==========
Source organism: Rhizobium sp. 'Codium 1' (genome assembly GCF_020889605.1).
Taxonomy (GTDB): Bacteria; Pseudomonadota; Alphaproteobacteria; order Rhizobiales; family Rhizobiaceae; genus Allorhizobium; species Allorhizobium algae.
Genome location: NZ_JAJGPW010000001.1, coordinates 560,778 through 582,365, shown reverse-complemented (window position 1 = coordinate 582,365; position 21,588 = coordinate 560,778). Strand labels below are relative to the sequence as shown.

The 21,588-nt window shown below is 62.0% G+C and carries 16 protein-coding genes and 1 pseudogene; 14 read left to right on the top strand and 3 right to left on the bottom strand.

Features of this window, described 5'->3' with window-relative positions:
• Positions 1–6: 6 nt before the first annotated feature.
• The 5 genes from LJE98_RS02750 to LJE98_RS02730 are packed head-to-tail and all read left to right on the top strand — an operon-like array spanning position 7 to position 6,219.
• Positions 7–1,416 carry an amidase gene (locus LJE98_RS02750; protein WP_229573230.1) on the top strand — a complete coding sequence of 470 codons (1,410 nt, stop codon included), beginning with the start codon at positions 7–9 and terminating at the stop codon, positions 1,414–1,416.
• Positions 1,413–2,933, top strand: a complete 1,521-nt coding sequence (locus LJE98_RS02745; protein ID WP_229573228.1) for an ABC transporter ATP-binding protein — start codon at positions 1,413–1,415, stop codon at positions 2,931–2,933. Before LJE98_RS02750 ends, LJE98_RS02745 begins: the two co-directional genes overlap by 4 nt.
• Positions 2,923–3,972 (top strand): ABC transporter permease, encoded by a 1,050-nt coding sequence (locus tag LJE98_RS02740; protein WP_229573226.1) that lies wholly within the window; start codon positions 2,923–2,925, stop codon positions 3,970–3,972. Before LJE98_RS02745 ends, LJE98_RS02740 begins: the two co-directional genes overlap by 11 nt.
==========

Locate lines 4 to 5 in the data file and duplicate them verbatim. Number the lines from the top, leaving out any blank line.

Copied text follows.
The 21,588-nt window shown below is 62.0% G+C and carries 16 protein-coding genes and 1 pseudogene; 14 read left to right on the top strand and 3 right to left on the bottom strand.

Features of this window, described 5'->3' with window-relative positions: